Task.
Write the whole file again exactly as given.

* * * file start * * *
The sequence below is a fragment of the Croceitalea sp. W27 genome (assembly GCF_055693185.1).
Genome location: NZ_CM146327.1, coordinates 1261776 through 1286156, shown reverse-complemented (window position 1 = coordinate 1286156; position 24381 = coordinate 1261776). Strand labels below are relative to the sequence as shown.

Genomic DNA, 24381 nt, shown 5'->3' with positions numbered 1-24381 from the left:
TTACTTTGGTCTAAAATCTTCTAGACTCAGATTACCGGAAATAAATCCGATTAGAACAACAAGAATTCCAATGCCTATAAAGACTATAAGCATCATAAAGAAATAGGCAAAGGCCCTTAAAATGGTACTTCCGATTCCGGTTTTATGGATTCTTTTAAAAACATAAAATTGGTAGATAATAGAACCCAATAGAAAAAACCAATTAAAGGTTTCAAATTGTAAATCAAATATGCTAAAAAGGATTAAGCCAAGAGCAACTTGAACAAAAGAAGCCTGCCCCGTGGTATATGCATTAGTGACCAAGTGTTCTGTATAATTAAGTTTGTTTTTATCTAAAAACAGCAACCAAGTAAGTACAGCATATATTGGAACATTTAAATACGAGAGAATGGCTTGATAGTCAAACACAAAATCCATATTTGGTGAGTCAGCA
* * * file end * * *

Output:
The sequence below is a fragment of the Croceitalea sp. W27 genome (assembly GCF_055693185.1).
Genome location: NZ_CM146327.1, coordinates 1261776 through 1286156, shown reverse-complemented (window position 1 = coordinate 1286156; position 24381 = coordinate 1261776). Strand labels below are relative to the sequence as shown.

Genomic DNA, 24381 nt, shown 5'->3' with positions numbered 1-24381 from the left:
TTACTTTGGTCTAAAATCTTCTAGACTCAGATTACCGGAAATAAATCCGATTAGAACAACAAGAATTCCAATGCCTATAAAGACTATAAGCATCATAAAGAAATAGGCAAAGGCCCTTAAAATGGTACTTCCGATTCCGGTTTTATGGATTCTTTTAAAAACATAAAATTGGTAGATAATAGAACCCAATAGAAAAAACCAATTAAAGGTTTCAAATTGTAAATCAAATATGCTAAAAAGGATTAAGCCAAGAGCAACTTGAACAAAAGAAGCCTGCCCCGTGGTATATGCATTAGTGACCAAGTGTTCTGTATAATTAAGTTTGTTTTTATCTAAAAACAGCAACCAAGTAAGTACAGCATATATTGGAACATTTAAATACGAGAGAATGGCTTGATAGTCAAACACAAAATCCATATTTGGTGAGTCAGCA